REPRESENTING SOUTH EAST ENGLAND IN THE EUROPEAN PARLIAMENT

John Howarth is MEP for South East England, re-elected in 2019.

The constituency includes Berkshire, Buckinghamshire, East Sussex, Hampshire, the Isle of Wight, Kent, Oxfordshire, Surrey and West Sussex - that's a population of more than 8.5 million.

John is a member of the Progressive Alliance of Socialists and Democrats, the second largest group in the Parliament. He is a member of the Budgets Committee, the Internal Market and Consumer Protection Committee and the Committee for Budgetary Control. Responsible for his group on several files on the 2021-27 MFF, John is the Parliament's Rapporteur for the 2019 EU Budget.

CHAMPIONING RESEARCH, INNOVATION AND CREATIVITY IN THE EU BUDGET

Before becoming an MEP John was a business leader and entrepreneur in technology, creative and communication businesses.

John says, "The European Union's budget investment in science and research is essential to maintaining and enhancing a competitive, flexible and socially sustainable economy. The challenges of the digital market place, the growing importance of creative content and the need to ensure technological change is socially sustainable will be key preoccupations of the next two legislative terms."

Brexit: now a fact, but still a grave mistake

John says:

"The General Election in December 2020 ended the war of leave and remain. The UK will leave the European Union, Brexit is now a fact. But Brexit becoming fact doesn't change the facts - there is still no good Brexit.

"Britain will be damaged economically and it's standing in the world will be diminished further. UK citizens will see the rights they have gained as EU citizens removed by the state, the opportunities for our young people will be restricted, those putting their faith in 'new trade deals' will be disappointed to learn the hard way that there is no magic bullet and the damage to our health services that has already been inflicted will continue.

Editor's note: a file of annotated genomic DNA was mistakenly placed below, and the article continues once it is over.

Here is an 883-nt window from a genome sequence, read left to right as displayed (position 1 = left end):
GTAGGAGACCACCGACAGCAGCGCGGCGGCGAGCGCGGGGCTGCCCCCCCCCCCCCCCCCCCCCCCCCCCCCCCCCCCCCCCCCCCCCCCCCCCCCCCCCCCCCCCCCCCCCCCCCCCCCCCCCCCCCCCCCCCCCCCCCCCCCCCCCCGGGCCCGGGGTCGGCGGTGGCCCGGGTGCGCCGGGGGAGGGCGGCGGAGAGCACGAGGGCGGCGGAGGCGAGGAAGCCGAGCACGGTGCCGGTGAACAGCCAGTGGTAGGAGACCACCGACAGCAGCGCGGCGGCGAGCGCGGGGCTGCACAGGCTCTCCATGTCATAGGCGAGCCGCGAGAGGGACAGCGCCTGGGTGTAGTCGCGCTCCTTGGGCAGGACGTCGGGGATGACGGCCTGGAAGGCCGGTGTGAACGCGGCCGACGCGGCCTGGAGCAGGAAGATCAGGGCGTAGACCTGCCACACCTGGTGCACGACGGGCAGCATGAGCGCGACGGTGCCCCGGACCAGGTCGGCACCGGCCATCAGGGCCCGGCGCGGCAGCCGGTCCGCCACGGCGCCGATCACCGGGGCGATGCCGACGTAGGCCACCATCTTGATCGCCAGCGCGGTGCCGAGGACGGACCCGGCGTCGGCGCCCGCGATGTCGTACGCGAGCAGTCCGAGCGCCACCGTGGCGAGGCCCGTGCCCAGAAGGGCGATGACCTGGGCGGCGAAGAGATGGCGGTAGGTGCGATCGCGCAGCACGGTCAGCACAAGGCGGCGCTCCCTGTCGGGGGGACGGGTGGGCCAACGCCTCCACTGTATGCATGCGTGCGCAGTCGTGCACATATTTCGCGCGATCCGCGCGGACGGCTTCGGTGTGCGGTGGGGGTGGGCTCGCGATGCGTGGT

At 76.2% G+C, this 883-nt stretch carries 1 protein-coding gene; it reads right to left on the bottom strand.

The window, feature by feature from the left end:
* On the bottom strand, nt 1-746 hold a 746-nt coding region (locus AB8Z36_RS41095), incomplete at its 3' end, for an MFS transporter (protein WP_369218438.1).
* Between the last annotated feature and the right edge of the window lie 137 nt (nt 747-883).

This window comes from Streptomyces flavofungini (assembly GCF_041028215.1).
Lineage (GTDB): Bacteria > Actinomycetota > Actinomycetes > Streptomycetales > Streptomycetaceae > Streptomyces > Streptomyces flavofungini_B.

"Those who campaigned to leave are conspicuously silent on the substance of the future. What's worse, they still can't explain what the "opportunities of Brexit" are - other than the chance to dodge tax for their hedge funds. What exactly did they win?

"What is now needed is a credible European policy for the UK from the government and an opposition capable of holing the government to account. A further fact remains: the fundamental choice over Brexit: stay close to the EU structures, minimise the economic damage but lose our say over the rules and structures; or pull away from those structures and inflict immense economic damage on our economy and the welfare of our people. We will know soon enough."

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